DESKTOP VERSION (MOBILE BELOW)

Psychological Effects of Microtia

Children may become aware of their own facial differences as early as two to three years of age. Although not always the case, microtia can have a significant psychological impact on children and their families. This is especially important to be aware of when children with microtia attend school as they may experience more teasing, and even bullying, from their peers.

Watch how 3-year old Trey interprets his microtia!

Several published studies on the psychological effect of microtia have found:

Increased difficulty in social integration and lack of self confidence for children with microtia.1-3

Mood disorders (depression, social difficulties, aggression) increase with age in microtia patients who have not had reconstructive surgery.4

Teasing from peers and the emotional impact on parents were risk factors for depression, social difficulties and aggression.5

A higher prevalence of interpersonal sensitivity, depression and anxiety are seen in mothers of children with microtia.6

Ear reconstruction has a significant psychosocial benefit to the majority of patients.7-10

(See references below)

Despite these studies, parents should know there are ways to minimize potential negative psychological effects. Many experts believe a parent’s attitude toward their child’s microtia is the most important factor in the psychological health of the child. Professionals and parents of children with microtia offer the following advice:

psych_girl-heart

a nurturing, matter-of-fact approach to your child’s microtia will help lessen the damage of peer teasing and staring

Build confidence, focusing on your child's incredible qualities

Help prepare your child for questions and staring by practicing a response. For example, your child can say: “I was born with Microtia, that means I have a small ear. I don't hear as well on that side. I really love soccer, want to play?”

Be honest and open about the condition and explain that it does not define who they are

Take time to educate others on microtia and hearing loss

Avoid the nearly universal tendency to blame yourself for your child’s Microtia

Some children internalize these effects and parents may not be aware of the extent that microtia/atresia are affecting their child. Look for behaviors that show your child’s increasing concern about their microtia:

  • never wears hair up
  • avoids photos and mirrors
  • avoids swimming and windy weather
  • asking when they will get a “big” ear
  • avoids playing due to “playground teasing”
  • sleeping difficulties
  • always wears hats/hoodies
  • anxiety
psych_girl-mirror

Dr. Lewin is a strong proponent for early reconstructive surgery to help families avoid negative psychological effects (as well as for improved surgical results). Since 2005, Dr. Lewin has worked with Dr. Alexis Johns, a psychologist specializing in the psychosocial effects of children with craniofacial conditions including microtia. They have published multiple studies together demonstrating the positive effect that early surgery can have on children with microtia. Children that have microtia ear reconstruction prior to entering school tend to experience less emotional trauma and little memory of the surgery. Even in very young children, parents report an almost instant boost in self-confidence once the surgery dressings are removed. “We sometimes forget our child was born with a little ear” is a frequent comment Dr. Lewin hears from her post-op patients.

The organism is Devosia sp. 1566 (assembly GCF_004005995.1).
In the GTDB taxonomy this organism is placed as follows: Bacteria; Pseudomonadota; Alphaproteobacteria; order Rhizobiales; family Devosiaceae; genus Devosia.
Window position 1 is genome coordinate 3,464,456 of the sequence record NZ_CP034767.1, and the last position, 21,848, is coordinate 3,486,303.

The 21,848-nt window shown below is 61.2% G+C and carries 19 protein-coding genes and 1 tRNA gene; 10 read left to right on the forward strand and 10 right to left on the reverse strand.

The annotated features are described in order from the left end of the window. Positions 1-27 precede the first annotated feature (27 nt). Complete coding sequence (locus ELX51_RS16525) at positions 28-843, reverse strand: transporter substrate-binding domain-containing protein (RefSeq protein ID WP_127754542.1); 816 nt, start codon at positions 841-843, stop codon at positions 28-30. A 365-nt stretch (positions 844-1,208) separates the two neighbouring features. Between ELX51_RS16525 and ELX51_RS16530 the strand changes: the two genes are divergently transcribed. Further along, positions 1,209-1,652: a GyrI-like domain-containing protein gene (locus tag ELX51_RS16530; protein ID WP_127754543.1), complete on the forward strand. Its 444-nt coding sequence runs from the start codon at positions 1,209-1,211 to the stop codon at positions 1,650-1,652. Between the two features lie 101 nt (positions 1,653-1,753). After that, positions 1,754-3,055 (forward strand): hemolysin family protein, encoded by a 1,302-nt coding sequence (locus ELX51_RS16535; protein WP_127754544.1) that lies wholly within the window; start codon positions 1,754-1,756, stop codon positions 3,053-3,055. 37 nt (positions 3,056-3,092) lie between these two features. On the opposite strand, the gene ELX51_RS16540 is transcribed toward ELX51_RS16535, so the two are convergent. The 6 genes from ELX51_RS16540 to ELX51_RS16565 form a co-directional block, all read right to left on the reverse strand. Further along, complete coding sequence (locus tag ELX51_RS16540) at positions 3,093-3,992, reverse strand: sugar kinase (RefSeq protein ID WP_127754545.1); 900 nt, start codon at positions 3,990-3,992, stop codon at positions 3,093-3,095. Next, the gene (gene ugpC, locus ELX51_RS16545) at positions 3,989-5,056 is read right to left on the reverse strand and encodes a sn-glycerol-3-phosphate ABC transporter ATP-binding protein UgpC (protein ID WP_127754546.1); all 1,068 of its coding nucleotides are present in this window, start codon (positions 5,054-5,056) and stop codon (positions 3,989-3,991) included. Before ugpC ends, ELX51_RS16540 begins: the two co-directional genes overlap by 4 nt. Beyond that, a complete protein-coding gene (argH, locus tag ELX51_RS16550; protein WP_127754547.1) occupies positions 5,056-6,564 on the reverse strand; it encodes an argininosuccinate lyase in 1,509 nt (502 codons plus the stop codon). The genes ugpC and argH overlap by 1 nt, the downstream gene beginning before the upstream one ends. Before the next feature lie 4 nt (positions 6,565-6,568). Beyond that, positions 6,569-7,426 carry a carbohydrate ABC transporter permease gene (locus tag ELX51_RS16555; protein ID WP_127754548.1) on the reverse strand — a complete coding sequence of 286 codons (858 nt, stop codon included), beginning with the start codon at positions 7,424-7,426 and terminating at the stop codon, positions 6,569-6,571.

Dr. Lewin's Articles

Pre and post-operative psychological functioning in younger and older children with microtia.
Johns AL; Lucash RE; Im DD; Lewin SL.Journal of Plastic, Reconstructive & Aesthetic Surgery: JPRAS. 68(4):492-7, 2015 Apr

OBJECTIVES: Microtia ranges from a smaller ear to the absence of the external ear and has been associated with psychosocial distress. Traditional ear reconstruction takes place beginning at age six. Use of an alloplastic implant allows for earlier surgery starting at age three, which may reduce potential negative psychological effects. However, few studies have examined psychosocial outcomes of ear reconstruction with groups that include young children.

METHODS: Children (N = 23) with microtia and their parents completed two microtia-related scales, negative emotions and microtia social awareness, and the Behavioral Assessment System for Children -Second Edition (BASC-2) subscales of anxiety, depression, and social skills before surgery and one year after surgery. Participants (74% male) were three to nine years old with a mean age of 6.13 +/-2.10 years and were grouped by age at surgery, three to six years (n = 11) or seven to ten years (n = 12). The sample identified as Latino (96%) or “other” (4%).

RESULTS: Pre and postoperative scores by age group were compared using two-way repeated measures analyses of variance. Children and parents reported significantly less negative emotion and microtia social awareness following surgery, with an interaction for parental report of older children showing higher negative emotion preoperatively. Older children also had higher scores of depression and anxiety before surgery and both groups reportedsignificant decreases following surgery, along with improved social skills. Older children showed significantly greater gains in social skills.